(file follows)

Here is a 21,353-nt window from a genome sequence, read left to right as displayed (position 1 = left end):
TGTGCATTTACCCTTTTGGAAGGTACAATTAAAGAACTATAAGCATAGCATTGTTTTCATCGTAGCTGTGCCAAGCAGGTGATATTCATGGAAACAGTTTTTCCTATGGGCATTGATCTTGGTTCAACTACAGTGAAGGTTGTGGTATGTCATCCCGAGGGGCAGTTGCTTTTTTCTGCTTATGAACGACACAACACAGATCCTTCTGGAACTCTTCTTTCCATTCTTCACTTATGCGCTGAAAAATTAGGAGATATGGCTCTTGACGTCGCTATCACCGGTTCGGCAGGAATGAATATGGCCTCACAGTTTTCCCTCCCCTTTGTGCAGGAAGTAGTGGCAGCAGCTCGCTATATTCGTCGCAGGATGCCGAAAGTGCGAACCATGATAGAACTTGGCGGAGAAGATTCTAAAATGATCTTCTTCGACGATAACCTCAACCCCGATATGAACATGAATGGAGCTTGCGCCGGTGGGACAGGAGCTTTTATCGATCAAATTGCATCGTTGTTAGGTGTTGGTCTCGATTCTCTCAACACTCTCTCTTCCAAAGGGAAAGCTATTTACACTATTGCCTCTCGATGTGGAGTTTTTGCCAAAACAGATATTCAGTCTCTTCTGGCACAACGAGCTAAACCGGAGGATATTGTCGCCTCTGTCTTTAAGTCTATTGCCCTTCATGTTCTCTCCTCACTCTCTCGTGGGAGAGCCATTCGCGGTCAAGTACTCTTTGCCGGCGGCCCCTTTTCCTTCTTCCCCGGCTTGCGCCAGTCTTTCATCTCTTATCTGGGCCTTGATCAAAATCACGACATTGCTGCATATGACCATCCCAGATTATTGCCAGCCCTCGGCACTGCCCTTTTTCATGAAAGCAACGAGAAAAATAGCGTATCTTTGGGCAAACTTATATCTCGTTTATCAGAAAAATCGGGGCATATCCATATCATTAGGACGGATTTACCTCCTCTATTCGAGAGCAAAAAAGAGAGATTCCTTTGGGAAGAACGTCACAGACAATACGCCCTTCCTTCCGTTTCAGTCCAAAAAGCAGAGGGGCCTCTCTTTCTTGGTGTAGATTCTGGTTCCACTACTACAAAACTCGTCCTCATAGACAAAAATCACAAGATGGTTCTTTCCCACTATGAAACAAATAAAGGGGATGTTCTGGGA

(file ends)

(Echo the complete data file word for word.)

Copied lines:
Here is a 21,353-nt window from a genome sequence, read left to right as displayed (position 1 = left end):
TGTGCATTTACCCTTTTGGAAGGTACAATTAAAGAACTATAAGCATAGCATTGTTTTCATCGTAGCTGTGCCAAGCAGGTGATATTCATGGAAACAGTTTTTCCTATGGGCATTGATCTTGGTTCAACTACAGTGAAGGTTGTGGTATGTCATCCCGAGGGGCAGTTGCTTTTTTCTGCTTATGAACGACACAACACAGATCCTTCTGGAACTCTTCTTTCCATTCTTCACTTATGCGCTGAAAAATTAGGAGATATGGCTCTTGACGTCGCTATCACCGGTTCGGCAGGAATGAATATGGCCTCACAGTTTTCCCTCCCCTTTGTGCAGGAAGTAGTGGCAGCAGCTCGCTATATTCGTCGCAGGATGCCGAAAGTGCGAACCATGATAGAACTTGGCGGAGAAGATTCTAAAATGATCTTCTTCGACGATAACCTCAACCCCGATATGAACATGAATGGAGCTTGCGCCGGTGGGACAGGAGCTTTTATCGATCAAATTGCATCGTTGTTAGGTGTTGGTCTCGATTCTCTCAACACTCTCTCTTCCAAAGGGAAAGCTATTTACACTATTGCCTCTCGATGTGGAGTTTTTGCCAAAACAGATATTCAGTCTCTTCTGGCACAACGAGCTAAACCGGAGGATATTGTCGCCTCTGTCTTTAAGTCTATTGCCCTTCATGTTCTCTCCTCACTCTCTCGTGGGAGAGCCATTCGCGGTCAAGTACTCTTTGCCGGCGGCCCCTTTTCCTTCTTCCCCGGCTTGCGCCAGTCTTTCATCTCTTATCTGGGCCTTGATCAAAATCACGACATTGCTGCATATGACCATCCCAGATTATTGCCAGCCCTCGGCACTGCCCTTTTTCATGAAAGCAACGAGAAAAATAGCGTATCTTTGGGCAAACTTATATCTCGTTTATCAGAAAAATCGGGGCATATCCATATCATTAGGACGGATTTACCTCCTCTATTCGAGAGCAAAAAAGAGAGATTCCTTTGGGAAGAACGTCACAGACAATACGCCCTTCCTTCCGTTTCAGTCCAAAAAGCAGAGGGGCCTCTCTTTCTTGGTGTAGATTCTGGTTCCACTACTACAAAACTCGTCCTCATAGACAAAAATCACAAGATGGTTCTTTCCCACTATGAAACAAATAAAGGGGATGTTCTGGGA